On Friday, October 25th, Westminster Choir College’s recording label, distributed by Naxos, will release “Composers at Westminster,” a digital recording of works by the composition faculty. It includes music by Stefan Young, Joel Phillips, Jay Kawarsky, Ronald Hemmel, and Christian Carey.
Three of the college’s choirs, conducted by Joe Miller, James Jordan, and Amanda Quist,as well as Victoria Browers, a member of the voice faculty, accompanied by pianist J.J. Penna, are among the performers on the recording.
You may listen to a stream or download the music via this link.
This past summer, Joe Miller, Director of Choral Activities at Westminster Choir College, commissioned a piece from me to celebrate the centenary of both the college and Westminster Choir. They will premiere my setting of Psalm 96 on November 9th in Massapequa, New York and November 10th in Princeton (Details below).
Appear and Inspire: 100 years of Singing Westminster Choir Joe Miller, conductor
Saturday, November 9, 2019, 7:00 PM St. Rose of Lima, Massapequa, NY
Sunday, November 10, 2019, 3:00 PM Bristol Chapel, Westminster Choir College
This setting of Psalm 96, “Sing to the Lord a New Song,” was written to celebrate the centenary of Westminster Choir College and Westminster Choir. It seemed to be an especially appropriate text to celebrate the college’s rich tradition of music-making and express hope for its continued vitality. As a composer, I always wish that choirs will undertake “new songs” and am most pleased that Joe Miller and Westminster Choir have agreed to perform one of mine. It was composed in August and September 2019 in New Jersey and Tennessee.
Christian Carey has created over eighty musical works in a variety of genres and styles, performed throughout the United States and in England, Italy, and Japan. His compositions have been performed by ACME, Aspen Contemporary Ensemble, Atlantic Chamber Orchestra, C4, Cassatt String Quartet, Chamber Players of the League of Composers, Harvard Choral Fellows, loadbang, Locrian Chamber Players, Manhattan Choral Ensemble, New York New Music Ensemble, Righteous Girls, Urban Playground Chamber Orchestra, and Westminster Kantorei. Recordings of his work appear on New Focus, Perspectives of New Music/Open Space, and Westminster Choir College labels. GIA publishes his choral music and an edition of his organ music is currently in preparation for Zimbel.
Carey is Associate Professor at Westminster Choir College. He holds degrees from the Juilliard School (B.Mus. in Voice Performance), Boston University (M.M. in Composition), and Rutgers University (Ph.D. in Music).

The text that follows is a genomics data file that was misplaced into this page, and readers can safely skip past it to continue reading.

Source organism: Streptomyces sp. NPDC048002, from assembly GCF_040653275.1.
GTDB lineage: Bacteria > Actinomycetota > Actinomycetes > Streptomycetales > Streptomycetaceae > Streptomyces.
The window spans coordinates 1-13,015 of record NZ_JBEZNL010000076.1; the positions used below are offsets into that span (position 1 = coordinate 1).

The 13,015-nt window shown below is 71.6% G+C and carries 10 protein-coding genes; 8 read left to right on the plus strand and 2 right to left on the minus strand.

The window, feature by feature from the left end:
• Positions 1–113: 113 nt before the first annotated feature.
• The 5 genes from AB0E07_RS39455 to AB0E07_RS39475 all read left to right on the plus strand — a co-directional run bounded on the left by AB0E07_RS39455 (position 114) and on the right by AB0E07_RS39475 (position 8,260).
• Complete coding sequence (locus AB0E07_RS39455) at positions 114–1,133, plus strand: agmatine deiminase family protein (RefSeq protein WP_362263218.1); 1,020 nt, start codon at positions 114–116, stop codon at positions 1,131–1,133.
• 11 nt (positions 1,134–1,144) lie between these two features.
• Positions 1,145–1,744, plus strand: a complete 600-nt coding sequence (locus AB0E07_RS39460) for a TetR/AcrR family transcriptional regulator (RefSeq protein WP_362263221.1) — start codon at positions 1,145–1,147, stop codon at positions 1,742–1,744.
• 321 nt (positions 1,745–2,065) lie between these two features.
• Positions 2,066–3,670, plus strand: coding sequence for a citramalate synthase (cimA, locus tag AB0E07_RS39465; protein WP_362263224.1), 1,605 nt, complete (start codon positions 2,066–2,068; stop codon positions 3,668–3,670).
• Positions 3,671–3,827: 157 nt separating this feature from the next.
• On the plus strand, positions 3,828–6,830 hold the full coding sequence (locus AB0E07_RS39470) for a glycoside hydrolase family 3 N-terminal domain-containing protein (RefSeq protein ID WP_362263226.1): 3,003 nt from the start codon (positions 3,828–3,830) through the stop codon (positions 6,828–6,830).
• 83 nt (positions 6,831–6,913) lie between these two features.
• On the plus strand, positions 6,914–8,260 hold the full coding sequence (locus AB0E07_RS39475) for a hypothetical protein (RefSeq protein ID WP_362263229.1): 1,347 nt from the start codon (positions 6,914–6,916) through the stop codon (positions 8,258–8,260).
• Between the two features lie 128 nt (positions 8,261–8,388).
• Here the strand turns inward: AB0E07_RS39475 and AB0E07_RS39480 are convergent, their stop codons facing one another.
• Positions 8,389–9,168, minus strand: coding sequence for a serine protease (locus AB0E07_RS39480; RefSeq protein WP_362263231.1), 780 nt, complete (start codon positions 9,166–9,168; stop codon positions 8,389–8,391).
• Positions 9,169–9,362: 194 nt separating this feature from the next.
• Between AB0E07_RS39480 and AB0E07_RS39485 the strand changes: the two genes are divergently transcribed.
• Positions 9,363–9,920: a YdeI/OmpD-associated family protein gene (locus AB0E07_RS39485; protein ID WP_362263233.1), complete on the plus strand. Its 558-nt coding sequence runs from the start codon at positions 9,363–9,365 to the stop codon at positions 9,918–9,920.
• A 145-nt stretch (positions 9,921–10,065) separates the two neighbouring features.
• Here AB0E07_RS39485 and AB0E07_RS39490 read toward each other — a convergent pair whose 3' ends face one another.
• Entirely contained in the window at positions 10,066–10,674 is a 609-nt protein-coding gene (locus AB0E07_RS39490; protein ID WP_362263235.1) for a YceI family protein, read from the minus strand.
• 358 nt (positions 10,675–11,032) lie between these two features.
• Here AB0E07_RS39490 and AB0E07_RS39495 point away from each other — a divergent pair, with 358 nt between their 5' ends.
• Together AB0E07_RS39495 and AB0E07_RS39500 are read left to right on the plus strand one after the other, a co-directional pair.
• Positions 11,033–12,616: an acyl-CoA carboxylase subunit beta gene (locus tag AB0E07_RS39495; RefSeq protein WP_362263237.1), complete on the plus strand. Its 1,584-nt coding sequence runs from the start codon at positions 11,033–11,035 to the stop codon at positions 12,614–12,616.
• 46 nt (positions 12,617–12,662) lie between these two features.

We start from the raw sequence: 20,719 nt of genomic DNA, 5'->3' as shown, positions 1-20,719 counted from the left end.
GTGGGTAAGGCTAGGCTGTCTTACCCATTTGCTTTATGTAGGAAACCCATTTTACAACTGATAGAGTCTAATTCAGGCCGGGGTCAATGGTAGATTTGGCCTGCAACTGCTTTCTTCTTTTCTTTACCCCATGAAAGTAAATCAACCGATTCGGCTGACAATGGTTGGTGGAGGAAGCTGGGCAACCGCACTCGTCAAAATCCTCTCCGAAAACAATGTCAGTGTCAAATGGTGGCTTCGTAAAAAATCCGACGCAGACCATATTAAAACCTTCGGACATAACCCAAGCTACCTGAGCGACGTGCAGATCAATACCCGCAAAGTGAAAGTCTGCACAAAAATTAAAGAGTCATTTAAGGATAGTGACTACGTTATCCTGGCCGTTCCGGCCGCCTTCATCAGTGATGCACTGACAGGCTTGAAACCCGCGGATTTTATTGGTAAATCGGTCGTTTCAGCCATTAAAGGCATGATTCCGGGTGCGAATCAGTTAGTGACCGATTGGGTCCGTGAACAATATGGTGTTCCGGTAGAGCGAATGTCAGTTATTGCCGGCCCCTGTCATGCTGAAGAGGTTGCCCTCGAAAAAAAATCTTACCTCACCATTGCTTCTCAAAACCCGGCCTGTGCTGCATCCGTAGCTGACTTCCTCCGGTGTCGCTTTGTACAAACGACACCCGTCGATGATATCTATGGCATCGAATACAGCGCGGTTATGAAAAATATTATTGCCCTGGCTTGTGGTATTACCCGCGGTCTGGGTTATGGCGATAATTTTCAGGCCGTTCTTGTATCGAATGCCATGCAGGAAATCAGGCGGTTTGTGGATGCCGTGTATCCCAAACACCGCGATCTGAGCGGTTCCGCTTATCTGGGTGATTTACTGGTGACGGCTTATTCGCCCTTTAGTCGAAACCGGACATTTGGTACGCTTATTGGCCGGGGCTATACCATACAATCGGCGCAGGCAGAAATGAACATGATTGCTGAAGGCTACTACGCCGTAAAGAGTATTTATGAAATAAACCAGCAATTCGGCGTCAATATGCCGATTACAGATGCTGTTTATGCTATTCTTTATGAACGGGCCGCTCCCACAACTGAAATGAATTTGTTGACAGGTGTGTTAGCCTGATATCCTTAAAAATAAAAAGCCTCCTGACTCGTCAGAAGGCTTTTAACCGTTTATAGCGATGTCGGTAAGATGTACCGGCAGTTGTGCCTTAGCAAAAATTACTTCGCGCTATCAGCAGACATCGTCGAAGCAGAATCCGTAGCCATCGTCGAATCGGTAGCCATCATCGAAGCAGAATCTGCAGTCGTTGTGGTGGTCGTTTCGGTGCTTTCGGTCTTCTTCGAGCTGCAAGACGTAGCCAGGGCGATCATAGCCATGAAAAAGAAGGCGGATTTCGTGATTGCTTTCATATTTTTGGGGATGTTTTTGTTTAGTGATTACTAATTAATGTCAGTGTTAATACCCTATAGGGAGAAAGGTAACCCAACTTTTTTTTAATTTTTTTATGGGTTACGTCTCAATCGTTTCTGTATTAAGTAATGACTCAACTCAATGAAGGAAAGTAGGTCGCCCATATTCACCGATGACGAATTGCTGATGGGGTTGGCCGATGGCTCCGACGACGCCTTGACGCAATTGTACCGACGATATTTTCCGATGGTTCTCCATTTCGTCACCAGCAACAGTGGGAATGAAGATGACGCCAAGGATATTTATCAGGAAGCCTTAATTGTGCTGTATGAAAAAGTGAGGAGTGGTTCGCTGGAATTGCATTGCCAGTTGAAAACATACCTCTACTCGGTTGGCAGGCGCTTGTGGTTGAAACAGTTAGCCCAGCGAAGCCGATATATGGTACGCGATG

Amazing what you uncover on Google Books. A review of Cassatt String Quartet, with guest cellist Christopher Finkel, premiering my String Quartet (1999) at June in Buffalo.
“Christian B. Carey’s String Quartet (1999) is a rare effort to draw from jazz’s rhythmic style while applying an apparent serial language. The general depiction of jazz as a traditional palette (swinging, improvised-like solos) with tongue-in-cheek titles (‘Bebop a Lulu,’ ‘Elegaicism’ and ‘Lulu Redux’) makes for easily enjoyable music. Certainly the resultant serial sonorities have their own oddly saucy flavor, but all the more teeth for one’s wit.” – New Music Connoisseur, Volume 7, pp. 49.
This week I am posting recordings from a May 2016 recital that was performed at All Saints’ Church in Princeton, New Jersey. Organized by soprano Sara Noble and the Contemporary Undercurrents of Song Project, it was given for me after I returned home last Spring from having cancer surgeries in Nashville. It was the most thoughtful musical homecoming a composer could experience.
Below are two live recordings from the event: You may check out my Soundcloud page for addition selections. The first is a duo version by Sara and mezzo-soprano Megan Ihnen of my Psalm 103 setting.
The second has often been performed but never before recorded in its entirety – the piano-vocal version of my Three Kenyon Settings, performed by Megan and pianist Graeme Burgan. (Singing cellist Jody Redhage commissioned the set for herself to perform and made a recording of one of the songs, “Otherwise,” that you can also hear on Soundcloud.
Dark times: I’ve seen them aplenty and they no longer daunt me (for long). We will get through this dark time stronger, more alert, and more passionate than ever about how the arts matter to society. Move towards what you love: it will sustain you.